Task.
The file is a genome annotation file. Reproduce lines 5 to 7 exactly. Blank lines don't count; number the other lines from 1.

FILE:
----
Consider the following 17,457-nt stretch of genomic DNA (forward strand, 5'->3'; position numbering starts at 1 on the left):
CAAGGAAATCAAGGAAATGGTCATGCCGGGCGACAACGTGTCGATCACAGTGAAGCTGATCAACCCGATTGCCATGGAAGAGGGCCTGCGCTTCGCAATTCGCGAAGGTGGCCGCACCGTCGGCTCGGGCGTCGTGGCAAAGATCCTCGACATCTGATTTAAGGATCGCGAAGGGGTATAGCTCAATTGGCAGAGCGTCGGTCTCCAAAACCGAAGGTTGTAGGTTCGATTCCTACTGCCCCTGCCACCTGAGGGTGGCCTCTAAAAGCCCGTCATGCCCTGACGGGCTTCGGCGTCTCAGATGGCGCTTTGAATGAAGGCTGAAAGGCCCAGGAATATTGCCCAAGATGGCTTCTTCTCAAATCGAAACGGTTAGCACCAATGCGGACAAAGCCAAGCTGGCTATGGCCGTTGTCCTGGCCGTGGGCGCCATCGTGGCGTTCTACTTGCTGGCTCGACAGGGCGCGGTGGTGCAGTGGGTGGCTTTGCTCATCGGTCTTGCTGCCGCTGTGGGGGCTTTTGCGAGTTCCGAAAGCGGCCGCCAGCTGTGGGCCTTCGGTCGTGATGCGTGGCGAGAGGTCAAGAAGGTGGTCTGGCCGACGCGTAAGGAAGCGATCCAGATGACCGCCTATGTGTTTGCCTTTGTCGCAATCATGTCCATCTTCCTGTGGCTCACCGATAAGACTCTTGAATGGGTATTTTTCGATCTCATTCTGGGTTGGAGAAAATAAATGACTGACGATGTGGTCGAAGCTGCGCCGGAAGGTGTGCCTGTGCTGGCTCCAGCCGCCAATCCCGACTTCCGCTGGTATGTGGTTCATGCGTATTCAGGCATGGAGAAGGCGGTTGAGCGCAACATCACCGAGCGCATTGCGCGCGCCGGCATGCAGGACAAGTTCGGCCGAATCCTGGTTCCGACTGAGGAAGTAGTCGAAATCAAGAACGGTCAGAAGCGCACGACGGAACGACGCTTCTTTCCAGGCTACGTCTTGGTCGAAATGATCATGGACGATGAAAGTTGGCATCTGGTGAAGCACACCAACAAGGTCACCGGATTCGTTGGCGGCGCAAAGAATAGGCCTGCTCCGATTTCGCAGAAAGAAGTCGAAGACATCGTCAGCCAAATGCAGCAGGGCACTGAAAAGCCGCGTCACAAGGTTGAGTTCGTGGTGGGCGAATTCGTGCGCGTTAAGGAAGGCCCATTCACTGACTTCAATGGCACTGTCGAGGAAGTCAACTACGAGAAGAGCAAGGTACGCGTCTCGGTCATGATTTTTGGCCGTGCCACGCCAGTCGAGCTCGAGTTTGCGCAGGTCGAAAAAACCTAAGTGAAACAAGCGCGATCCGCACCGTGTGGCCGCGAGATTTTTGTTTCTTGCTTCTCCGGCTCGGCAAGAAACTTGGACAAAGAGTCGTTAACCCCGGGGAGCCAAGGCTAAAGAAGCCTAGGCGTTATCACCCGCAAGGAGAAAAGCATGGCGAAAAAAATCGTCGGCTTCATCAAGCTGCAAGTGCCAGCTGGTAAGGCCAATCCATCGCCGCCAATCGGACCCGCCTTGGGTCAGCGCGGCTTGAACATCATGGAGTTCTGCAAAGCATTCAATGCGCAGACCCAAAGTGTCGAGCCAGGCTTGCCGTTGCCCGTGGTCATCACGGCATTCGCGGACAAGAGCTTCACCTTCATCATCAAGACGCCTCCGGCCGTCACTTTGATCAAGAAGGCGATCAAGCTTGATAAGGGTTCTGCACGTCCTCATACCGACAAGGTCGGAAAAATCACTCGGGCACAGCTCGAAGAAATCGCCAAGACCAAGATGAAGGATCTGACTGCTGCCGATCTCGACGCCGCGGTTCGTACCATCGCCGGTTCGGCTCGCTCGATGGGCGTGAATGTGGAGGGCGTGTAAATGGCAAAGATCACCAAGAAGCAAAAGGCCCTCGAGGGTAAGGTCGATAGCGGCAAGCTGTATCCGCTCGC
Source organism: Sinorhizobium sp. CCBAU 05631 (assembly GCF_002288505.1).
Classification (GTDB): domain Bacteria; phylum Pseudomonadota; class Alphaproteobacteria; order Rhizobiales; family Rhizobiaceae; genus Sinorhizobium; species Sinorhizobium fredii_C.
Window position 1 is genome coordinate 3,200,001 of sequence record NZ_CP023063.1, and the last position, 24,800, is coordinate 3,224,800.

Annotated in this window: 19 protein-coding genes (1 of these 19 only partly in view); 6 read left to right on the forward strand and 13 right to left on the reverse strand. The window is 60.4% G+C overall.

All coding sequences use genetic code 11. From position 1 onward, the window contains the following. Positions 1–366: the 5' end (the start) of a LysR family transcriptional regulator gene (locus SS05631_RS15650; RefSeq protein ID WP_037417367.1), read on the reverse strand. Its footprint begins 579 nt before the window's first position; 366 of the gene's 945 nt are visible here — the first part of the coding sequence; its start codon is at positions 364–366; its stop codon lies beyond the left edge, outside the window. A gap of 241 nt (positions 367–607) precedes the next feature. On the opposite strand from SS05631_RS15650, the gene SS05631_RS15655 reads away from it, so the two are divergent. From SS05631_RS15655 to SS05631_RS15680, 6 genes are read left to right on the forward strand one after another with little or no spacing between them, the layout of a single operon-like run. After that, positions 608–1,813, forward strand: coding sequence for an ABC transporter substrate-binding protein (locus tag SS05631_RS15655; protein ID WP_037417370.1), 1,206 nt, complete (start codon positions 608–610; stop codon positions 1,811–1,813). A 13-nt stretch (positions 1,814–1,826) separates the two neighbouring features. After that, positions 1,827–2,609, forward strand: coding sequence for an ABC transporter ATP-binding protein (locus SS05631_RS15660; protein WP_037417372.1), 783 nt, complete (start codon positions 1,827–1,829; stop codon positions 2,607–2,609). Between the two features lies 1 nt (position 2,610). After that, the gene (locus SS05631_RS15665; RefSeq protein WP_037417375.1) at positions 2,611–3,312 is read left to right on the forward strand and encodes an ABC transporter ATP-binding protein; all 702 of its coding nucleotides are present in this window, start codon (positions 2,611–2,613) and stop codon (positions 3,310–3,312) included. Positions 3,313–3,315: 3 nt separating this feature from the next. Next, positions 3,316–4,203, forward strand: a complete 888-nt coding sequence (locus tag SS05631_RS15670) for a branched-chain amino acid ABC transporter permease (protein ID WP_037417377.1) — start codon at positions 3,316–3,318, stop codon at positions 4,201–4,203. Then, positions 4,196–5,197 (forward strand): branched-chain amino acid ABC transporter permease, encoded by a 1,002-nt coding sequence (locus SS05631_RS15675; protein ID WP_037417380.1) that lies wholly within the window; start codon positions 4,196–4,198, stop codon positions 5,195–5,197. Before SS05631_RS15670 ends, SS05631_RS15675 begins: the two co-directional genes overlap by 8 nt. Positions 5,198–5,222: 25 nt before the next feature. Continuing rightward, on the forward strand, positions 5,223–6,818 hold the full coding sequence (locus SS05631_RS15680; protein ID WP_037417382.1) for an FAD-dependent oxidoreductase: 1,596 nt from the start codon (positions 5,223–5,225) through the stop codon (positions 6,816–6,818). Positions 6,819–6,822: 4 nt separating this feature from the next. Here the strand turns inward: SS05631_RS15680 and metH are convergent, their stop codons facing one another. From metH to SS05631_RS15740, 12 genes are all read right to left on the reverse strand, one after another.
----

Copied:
Window position 1 is genome coordinate 3,200,001 of sequence record NZ_CP023063.1, and the last position, 24,800, is coordinate 3,224,800.

Annotated in this window: 19 protein-coding genes (1 of these 19 only partly in view); 6 read left to right on the forward strand and 13 right to left on the reverse strand. The window is 60.4% G+C overall.

All coding sequences use genetic code 11. From position 1 onward, the window contains the following. Positions 1–366: the 5' end (the start) of a LysR family transcriptional regulator gene (locus SS05631_RS15650; RefSeq protein ID WP_037417367.1), read on the reverse strand. Its footprint begins 579 nt before the window's first position; 366 of the gene's 945 nt are visible here — the first part of the coding sequence; its start codon is at positions 364–366; its stop codon lies beyond the left edge, outside the window. A gap of 241 nt (positions 367–607) precedes the next feature. On the opposite strand from SS05631_RS15650, the gene SS05631_RS15655 reads away from it, so the two are divergent. From SS05631_RS15655 to SS05631_RS15680, 6 genes are read left to right on the forward strand one after another with little or no spacing between them, the layout of a single operon-like run. After that, positions 608–1,813, forward strand: coding sequence for an ABC transporter substrate-binding protein (locus tag SS05631_RS15655; protein ID WP_037417370.1), 1,206 nt, complete (start codon positions 608–610; stop codon positions 1,811–1,813). A 13-nt stretch (positions 1,814–1,826) separates the two neighbouring features. After that, positions 1,827–2,609, forward strand: coding sequence for an ABC transporter ATP-binding protein (locus SS05631_RS15660; protein WP_037417372.1), 783 nt, complete (start codon positions 1,827–1,829; stop codon positions 2,607–2,609). Between the two features lies 1 nt (position 2,610). After that, the gene (locus SS05631_RS15665; RefSeq protein WP_037417375.1) at positions 2,611–3,312 is read left to right on the forward strand and encodes an ABC transporter ATP-binding protein; all 702 of its coding nucleotides are present in this window, start codon (positions 2,611–2,613) and stop codon (positions 3,310–3,312) included. Positions 3,313–3,315: 3 nt separating this feature from the next. Next, positions 3,316–4,203, forward strand: a complete 888-nt coding sequence (locus tag SS05631_RS15670) for a branched-chain amino acid ABC transporter permease (protein ID WP_037417377.1) — start codon at positions 3,316–3,318, stop codon at positions 4,201–4,203. Then, positions 4,196–5,197 (forward strand): branched-chain amino acid ABC transporter permease, encoded by a 1,002-nt coding sequence (locus SS05631_RS15675; protein ID WP_037417380.1) that lies wholly within the window; start codon positions 4,196–4,198, stop codon positions 5,195–5,197. Before SS05631_RS15670 ends, SS05631_RS15675 begins: the two co-directional genes overlap by 8 nt. Positions 5,198–5,222: 25 nt before the next feature. Continuing rightward, on the forward strand, positions 5,223–6,818 hold the full coding sequence (locus SS05631_RS15680; protein ID WP_037417382.1) for an FAD-dependent oxidoreductase: 1,596 nt from the start codon (positions 5,223–5,225) through the stop codon (positions 6,816–6,818). Positions 6,819–6,822: 4 nt separating this feature from the next. Here the strand turns inward: SS05631_RS15680 and metH are convergent, their stop codons facing one another. From metH to SS05631_RS15740, 12 genes are all read right to left on the reverse strand, one after another.